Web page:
by Zachary Foust, Plant Health Management major
Tobacco has an interesting history; from Native American rituals to worldwide use, this once crucial cash crop is typically only associated with cancer nowadays. However, a new study completed at La Trobe University (Australia) has found a cancer-fighting protein in the flowers of the ornamental tobacco plant, Nicotiana alata.
The irony is almost painful.
Don’t run out and grab a pack of 100s yet; the cultivar used for testing is not the kind used to make cigarette tobacco.
The protein, NaD1, is found in the plant’s flowers and it occurs naturally to fight off fungi and bacteria. NaD1 essentially “grabs” a cancerous cell and tears it open. The contents of the cell are released and the cell is destroyed.
Preliminary testing looks promising as it may finally lead to a discriminant form of cancer treatment.
I welcome this finding and hope it leads to a cure for cancer. Not only would radiation be completely unnecessary, the cancer-fighting molecule is derived from a plant.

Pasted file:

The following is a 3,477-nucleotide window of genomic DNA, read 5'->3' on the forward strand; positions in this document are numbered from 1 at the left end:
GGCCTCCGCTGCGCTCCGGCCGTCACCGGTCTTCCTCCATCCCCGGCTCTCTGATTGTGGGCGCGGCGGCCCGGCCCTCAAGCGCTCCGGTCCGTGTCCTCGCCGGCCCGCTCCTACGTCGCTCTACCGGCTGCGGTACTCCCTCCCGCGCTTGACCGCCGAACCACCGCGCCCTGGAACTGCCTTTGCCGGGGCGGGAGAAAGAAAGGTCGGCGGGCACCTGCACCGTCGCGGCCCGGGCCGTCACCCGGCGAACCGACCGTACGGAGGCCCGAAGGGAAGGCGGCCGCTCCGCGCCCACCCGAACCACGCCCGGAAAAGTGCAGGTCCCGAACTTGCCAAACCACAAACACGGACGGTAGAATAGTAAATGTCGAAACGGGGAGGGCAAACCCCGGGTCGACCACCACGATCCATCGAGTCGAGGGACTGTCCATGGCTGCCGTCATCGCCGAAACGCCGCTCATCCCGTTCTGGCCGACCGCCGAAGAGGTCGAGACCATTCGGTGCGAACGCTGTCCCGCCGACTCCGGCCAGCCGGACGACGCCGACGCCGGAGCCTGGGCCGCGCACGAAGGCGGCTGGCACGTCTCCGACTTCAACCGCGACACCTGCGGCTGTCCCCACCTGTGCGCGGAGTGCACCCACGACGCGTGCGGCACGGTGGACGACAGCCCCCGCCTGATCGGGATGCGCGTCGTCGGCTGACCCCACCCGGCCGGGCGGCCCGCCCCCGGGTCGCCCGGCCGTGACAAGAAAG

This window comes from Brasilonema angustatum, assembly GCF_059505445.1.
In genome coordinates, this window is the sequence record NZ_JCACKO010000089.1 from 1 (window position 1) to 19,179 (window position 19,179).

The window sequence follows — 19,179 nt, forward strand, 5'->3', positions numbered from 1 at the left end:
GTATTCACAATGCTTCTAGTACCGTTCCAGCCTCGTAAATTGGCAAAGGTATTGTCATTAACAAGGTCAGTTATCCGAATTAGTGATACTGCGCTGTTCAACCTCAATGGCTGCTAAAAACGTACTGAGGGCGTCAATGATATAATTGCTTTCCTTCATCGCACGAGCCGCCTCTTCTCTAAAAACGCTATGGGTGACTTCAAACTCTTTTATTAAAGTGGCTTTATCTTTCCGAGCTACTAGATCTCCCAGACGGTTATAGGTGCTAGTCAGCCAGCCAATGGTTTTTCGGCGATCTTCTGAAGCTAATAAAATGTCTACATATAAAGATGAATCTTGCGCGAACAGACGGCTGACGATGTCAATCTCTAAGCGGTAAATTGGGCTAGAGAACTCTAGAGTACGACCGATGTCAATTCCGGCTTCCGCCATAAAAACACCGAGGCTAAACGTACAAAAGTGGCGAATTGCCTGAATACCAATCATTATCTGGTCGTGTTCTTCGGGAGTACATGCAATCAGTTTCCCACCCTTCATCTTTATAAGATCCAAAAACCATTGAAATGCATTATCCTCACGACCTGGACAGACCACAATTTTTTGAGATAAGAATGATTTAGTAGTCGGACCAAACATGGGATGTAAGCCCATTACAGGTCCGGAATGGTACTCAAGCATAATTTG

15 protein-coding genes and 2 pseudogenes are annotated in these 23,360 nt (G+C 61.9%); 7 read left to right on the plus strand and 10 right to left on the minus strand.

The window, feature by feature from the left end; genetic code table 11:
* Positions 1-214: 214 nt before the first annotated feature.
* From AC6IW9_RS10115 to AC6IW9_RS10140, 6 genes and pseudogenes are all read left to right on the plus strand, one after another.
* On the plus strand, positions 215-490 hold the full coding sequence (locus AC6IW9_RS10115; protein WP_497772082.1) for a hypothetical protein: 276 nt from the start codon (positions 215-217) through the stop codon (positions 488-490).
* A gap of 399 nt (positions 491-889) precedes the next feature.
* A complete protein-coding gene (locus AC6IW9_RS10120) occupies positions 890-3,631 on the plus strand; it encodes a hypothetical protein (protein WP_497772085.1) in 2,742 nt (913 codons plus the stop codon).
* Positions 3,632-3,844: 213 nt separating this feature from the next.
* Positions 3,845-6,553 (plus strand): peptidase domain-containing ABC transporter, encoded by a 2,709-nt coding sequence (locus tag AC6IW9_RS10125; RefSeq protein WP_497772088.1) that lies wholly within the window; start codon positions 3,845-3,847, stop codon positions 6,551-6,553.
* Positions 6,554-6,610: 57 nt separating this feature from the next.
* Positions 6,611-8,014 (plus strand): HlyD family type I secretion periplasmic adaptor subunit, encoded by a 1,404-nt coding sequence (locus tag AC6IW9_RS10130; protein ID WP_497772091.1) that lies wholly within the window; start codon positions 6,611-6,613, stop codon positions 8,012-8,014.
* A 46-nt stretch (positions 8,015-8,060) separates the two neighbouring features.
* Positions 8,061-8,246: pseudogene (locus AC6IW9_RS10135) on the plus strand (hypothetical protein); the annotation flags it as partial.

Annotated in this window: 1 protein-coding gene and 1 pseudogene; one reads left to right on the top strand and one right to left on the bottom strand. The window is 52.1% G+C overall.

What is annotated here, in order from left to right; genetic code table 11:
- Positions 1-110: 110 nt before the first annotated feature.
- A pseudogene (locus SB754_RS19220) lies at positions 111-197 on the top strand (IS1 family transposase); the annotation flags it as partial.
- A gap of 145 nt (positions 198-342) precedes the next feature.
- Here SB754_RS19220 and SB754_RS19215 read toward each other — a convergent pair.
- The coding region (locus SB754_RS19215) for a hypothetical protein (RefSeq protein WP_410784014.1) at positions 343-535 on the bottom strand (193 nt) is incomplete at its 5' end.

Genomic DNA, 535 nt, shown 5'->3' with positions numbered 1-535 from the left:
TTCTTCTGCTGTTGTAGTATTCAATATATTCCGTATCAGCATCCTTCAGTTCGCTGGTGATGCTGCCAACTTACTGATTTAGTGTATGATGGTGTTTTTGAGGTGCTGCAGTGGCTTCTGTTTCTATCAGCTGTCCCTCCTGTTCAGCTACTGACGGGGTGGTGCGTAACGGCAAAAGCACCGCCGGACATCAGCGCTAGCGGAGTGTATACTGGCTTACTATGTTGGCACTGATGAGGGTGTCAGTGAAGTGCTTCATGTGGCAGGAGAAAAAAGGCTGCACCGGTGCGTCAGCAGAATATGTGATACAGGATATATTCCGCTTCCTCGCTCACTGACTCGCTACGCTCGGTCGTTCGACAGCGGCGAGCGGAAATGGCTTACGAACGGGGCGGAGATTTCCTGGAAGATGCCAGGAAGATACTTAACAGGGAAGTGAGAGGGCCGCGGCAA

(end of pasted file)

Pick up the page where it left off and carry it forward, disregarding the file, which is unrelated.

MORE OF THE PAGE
This discovery should encourage all universities to begin preliminary testing with NaD1. The more people working towards a viable treatment, the faster one may be found.
One concern that should be noted is that the molecule is only produced when the plant is flowering. NaD1 may potentially have a short half-life, especially inside of the human body. This may require repeat treatments and possibly lead to increased rates of cancer returning.
For now, this protein shows great promise and may one day lead to a cure for cancer. Only time will tell.
This blog post was an assignment for Societal Issues: Pesticides, Alternatives and the Environment (PLNTPTH 4597). The views expressed are those of the author and do not necessarily reflect the views of the class, Department of Plant Pathology or the instructor.